A Dozen Solid Lessons Learned in Copyediting Class

The copyediting class in the book publishing program gave me a lot of confidence in my ability to consult and follow a style guide, as well as edit a manuscript for clarity, coherence, consistency and correctness. The following is a lighthearted look at the most important things I took away from the class.

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1. Copyediting is, at heart, a series of tiny problems to solve. And each one you solve makes the world a better place.

2. People are going to disagree. They might even disagree with me, or (anything is possible) I might disagree with them. This is okay; no heads will explode, globs of space-time continuum will not become stuck in my hair and have to be cut out with scissors.

3. Careful queries teach, careless queries offend. Learn to tell the difference.

4. Always consider the reader. Readers are very important. Secretly as important than the person who’s paying you. Copyeditors are, in fact, double agents. /cue spy music/

5. Don’t take on too much. It leads to missed deadlines and tears and semi-public meltdowns in supermarket bathrooms.

6. Copyediting requires time and focus, and sometimes a shot of whiskey and a lot of cursing. Do not undercharge. Do not work for free. Unless it seems like a really, really good idea, or the man asking is single and funny and you’re ninety-eight percent sure you’ll be soul mates after a long weekend of photography and seafood-themed cocktails at the coast.

7. There’s a difference between following style guides and reinforcing proper grammar. Grammar is a schoolmarm in sharp glasses who, when you are in error, slaps your palms with a ruler in front of the whole world as you die of humiliation, and a style guide is the same woman without the ruler, who can sometimes be sweet-talked into giving you macaroons. It’s best to listen either way.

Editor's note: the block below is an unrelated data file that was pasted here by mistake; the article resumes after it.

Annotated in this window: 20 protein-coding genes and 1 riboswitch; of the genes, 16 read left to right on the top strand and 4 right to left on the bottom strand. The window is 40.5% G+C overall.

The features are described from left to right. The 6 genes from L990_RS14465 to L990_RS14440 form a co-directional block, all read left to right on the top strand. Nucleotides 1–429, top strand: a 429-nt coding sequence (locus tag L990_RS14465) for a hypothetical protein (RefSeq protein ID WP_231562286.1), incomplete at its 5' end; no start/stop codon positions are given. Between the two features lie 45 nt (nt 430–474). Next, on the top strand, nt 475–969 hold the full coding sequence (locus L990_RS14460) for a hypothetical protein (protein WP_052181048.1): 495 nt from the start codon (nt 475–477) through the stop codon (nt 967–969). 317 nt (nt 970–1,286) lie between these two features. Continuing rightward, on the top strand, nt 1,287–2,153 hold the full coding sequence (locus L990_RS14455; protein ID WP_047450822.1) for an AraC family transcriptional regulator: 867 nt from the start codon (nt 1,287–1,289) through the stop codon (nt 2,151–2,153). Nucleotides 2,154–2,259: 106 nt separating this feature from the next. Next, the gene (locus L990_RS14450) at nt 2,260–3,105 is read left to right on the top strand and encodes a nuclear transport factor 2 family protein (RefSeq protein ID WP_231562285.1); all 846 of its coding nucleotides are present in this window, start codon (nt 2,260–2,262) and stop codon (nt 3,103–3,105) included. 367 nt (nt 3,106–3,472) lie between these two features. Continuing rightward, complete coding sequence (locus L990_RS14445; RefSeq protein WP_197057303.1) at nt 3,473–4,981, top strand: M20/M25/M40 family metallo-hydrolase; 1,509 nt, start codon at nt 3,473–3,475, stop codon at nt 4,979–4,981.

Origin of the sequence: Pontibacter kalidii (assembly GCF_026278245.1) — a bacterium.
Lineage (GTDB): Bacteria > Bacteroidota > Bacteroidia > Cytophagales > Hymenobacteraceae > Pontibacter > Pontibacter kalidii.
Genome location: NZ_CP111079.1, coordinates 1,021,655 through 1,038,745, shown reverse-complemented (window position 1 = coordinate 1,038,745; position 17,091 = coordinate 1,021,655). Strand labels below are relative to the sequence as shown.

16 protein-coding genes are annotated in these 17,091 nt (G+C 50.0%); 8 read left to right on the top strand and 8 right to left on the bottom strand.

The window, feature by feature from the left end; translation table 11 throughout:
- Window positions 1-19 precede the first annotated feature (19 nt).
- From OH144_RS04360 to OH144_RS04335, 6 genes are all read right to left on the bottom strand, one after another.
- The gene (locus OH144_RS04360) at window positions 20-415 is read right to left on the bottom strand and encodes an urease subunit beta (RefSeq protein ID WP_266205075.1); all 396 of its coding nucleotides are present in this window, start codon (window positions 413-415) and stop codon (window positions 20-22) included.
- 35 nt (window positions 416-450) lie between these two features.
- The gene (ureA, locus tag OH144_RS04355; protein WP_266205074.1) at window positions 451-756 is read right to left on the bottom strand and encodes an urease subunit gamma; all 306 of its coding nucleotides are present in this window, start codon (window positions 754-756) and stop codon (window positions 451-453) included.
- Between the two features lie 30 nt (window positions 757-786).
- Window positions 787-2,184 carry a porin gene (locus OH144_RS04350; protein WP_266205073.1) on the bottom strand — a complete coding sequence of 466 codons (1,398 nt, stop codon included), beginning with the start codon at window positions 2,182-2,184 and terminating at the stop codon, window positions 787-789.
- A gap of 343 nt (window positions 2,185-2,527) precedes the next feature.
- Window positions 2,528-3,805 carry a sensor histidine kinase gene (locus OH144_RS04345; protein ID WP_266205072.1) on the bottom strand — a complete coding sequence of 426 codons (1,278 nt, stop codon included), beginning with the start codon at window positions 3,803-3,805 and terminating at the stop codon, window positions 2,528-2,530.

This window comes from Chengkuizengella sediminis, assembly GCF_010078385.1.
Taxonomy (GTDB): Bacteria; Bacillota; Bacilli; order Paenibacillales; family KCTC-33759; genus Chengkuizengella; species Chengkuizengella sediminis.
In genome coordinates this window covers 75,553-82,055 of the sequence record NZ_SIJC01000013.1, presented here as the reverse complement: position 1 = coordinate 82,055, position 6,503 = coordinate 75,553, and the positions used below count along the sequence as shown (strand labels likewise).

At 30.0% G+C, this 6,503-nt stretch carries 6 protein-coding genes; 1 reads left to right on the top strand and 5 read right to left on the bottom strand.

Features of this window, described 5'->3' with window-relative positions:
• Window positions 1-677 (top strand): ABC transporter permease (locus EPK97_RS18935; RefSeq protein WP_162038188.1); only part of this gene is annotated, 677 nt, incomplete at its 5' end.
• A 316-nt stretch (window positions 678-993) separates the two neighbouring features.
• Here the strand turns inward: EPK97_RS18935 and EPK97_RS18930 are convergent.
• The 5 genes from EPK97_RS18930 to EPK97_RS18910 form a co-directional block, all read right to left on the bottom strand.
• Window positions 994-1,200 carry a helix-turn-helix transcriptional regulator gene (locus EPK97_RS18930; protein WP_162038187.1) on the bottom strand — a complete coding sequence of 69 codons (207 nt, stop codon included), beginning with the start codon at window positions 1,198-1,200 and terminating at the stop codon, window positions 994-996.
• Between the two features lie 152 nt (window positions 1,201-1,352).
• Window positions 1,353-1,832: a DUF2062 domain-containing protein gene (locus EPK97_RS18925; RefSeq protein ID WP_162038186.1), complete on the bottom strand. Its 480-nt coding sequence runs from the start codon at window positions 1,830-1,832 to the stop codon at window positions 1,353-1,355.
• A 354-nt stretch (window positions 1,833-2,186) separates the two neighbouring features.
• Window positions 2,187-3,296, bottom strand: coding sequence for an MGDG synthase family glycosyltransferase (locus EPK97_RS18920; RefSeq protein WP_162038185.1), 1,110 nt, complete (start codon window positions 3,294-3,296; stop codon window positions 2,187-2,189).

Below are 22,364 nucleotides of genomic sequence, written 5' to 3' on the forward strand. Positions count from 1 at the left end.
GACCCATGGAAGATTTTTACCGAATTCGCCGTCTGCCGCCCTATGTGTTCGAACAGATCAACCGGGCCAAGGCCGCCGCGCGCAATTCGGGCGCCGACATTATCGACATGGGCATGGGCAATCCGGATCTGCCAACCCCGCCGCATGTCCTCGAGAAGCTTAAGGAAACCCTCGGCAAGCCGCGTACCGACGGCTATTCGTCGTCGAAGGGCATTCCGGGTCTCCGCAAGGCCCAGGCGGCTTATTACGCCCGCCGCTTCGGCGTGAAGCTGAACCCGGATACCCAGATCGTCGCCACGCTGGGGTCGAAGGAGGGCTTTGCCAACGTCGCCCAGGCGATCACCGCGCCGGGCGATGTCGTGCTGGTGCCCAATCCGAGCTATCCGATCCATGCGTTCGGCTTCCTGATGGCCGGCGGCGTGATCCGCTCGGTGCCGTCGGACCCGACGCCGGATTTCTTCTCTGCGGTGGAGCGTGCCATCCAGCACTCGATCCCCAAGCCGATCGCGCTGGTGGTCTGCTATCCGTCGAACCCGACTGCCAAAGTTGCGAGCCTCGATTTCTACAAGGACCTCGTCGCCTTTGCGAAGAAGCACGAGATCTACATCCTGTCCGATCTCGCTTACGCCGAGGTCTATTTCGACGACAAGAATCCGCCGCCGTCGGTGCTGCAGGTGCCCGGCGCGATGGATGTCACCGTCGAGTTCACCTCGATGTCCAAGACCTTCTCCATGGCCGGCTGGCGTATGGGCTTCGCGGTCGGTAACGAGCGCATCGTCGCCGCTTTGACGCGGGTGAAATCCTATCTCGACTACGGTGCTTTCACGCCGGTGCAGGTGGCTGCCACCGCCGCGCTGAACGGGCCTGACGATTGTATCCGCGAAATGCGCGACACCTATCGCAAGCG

8. Difficult clients are like a Kenny Rogers song. “You got to know when to hold ’em, know when to fold ’em, know when to walk away, know when to run.” When all else fails, grit your teeth and add forty percent.

9. Sometimes writers suck at writing, but I suck at lots of things, so it’s best to be respectful of other people’s learning curves.

10. Ambiguity is only good when it is intentional. Caution: this statement applies only to certain types of writing; any ambiguity in dating website profiles or Ikea furniture assembly instructions is a sure sign that some kind of disaster will soon be taking up space in your living room.

11. It’s important to hear and respect the author’s voice. Hearing voices is a good thing. At the end of the day, just make sure you know which one is yours.

12. I’m not so bad at copyediting, and could, in a pinch, feed my kids doing it. I have, in fact, a Marketable Skill, for which I am grateful.

by Kellelynne H. Riley

 


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